Nouakchott, the capital city of Mauritania is home to our core SPANA centre in the country. Located in west Africa, fresh drinking water is at a premium in the country’s hot and dusty climate.
Donkeys and the people hired to carry water make their way to wells to fill up their orange plastic drums before delivering water to households around the city. There is virtually no rainfall all year, so the water troughs at SPANA’s centre are a source of great relief to the ever-growing donkey workforce.
Nancy Kemp, part of the SPANA Fundraising team, recently visited SPANA’s clinics and classrooms to see the work being carried out. Read about her experience…
The SPANA stables were full of donkeys and horses waiting to be seen. While most of the animals looked well-fed, there were a number of cases of chest infections and wounds from badly fitted harnesses. A pregnant donkey brought in with a prolapsed uterus was quickly treated and was back on her feet within the hour. While she was there the team also took the time to trim down her hooves which were very overgrown.
By lunchtime when we left, the staff had already seen more than 40 cases – a busy morning indeed!
In contrast, as we drove to a SPANA clinic, we stopped off to see a private-run centre where owners have to pay for treatment. I was surprised at how poorly maintained the buildings were, compared to our clean and well-maintained Nouakchott SPANA Centre.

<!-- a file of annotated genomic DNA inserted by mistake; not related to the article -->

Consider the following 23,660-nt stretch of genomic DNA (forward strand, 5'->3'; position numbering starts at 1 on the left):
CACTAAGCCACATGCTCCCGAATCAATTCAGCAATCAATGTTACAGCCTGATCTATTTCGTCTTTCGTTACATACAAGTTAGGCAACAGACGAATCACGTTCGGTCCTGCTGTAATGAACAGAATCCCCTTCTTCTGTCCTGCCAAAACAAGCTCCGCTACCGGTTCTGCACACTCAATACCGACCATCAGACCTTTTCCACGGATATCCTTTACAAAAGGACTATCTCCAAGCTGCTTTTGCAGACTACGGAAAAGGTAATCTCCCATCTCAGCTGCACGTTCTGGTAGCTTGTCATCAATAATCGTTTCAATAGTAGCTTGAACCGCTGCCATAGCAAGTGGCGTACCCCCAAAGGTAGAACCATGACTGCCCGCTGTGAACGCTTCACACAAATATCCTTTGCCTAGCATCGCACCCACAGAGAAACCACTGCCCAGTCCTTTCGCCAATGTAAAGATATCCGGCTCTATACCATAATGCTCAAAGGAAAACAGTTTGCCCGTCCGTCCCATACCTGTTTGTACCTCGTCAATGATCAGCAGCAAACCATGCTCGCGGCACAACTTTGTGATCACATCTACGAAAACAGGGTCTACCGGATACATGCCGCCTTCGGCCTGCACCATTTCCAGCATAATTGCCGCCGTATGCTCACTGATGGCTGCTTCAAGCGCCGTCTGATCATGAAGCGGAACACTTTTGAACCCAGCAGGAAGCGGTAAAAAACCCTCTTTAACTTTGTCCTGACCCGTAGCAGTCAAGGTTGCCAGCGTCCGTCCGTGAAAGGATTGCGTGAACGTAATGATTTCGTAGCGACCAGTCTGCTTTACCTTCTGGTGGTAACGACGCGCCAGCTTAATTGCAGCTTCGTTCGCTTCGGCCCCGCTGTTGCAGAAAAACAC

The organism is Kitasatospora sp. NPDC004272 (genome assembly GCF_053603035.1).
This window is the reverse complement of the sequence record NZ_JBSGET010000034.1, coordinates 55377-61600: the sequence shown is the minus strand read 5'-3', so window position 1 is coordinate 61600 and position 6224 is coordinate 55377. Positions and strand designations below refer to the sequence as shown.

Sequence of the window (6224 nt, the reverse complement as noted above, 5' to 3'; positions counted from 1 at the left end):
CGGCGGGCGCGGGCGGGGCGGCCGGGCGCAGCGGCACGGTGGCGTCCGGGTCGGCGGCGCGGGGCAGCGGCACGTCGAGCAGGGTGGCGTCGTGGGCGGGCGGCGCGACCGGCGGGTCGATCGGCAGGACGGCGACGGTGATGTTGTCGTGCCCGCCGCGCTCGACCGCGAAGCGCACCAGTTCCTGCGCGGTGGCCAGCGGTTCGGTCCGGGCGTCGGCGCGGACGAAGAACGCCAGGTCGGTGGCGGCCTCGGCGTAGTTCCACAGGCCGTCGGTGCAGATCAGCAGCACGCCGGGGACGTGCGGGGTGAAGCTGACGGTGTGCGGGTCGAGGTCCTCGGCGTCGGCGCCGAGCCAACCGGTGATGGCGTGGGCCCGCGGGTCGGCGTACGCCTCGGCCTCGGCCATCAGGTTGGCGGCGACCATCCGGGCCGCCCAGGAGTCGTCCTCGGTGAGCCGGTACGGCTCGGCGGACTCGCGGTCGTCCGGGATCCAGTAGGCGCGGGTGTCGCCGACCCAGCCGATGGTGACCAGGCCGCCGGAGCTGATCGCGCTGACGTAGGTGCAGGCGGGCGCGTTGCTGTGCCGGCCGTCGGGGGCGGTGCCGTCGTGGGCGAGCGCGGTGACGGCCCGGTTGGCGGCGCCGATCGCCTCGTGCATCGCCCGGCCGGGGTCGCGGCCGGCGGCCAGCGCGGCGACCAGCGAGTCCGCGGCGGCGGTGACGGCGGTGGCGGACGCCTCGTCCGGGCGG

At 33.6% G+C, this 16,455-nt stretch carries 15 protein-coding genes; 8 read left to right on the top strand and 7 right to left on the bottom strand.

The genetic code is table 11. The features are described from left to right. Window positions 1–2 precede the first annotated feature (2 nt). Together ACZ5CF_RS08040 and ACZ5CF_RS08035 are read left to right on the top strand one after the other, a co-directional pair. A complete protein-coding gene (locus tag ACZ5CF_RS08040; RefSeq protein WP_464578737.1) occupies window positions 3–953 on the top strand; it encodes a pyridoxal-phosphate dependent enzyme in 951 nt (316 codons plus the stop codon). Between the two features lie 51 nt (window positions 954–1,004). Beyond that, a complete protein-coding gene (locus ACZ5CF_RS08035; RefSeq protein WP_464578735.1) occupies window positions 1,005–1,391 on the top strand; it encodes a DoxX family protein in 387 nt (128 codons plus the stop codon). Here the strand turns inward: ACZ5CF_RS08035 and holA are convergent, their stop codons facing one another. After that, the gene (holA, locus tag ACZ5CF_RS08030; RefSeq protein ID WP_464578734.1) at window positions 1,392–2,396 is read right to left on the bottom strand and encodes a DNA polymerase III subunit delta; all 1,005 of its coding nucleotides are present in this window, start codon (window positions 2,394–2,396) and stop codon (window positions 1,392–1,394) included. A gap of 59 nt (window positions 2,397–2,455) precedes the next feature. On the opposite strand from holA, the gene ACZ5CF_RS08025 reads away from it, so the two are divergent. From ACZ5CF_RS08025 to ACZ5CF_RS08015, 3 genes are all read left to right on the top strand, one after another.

I also had the pleasure, whilst at the centre, or seeing Mr Bah (a SPANA Education Officer) teach a lesson on food webs to a full classroom of children. The class was very enthusiastic and asked lots of questions!
We then headed off to visit two state schools where SPANA has its own classrooms. The walls of the rooms are covered in colourful posters of animals and plants and make for a fun environment to learn about animal welfare.
The next day we caught up with the team at one of our water points in the city where it’s easiest for our staff to treat many animals. On the day we visited, over 50 animals were treated!
Following the busy afternoon, we ended the day treating donkeys working to bring in the catch from fishing boats. As the sun set over the beach, we took in the dramatic sight of hundreds of donkeys winding their way to the 1,000 waiting canoes.
A very busy trip but one that showed the huge range of care being provided in Mauritania – it’s a great feeling to see our important work in action.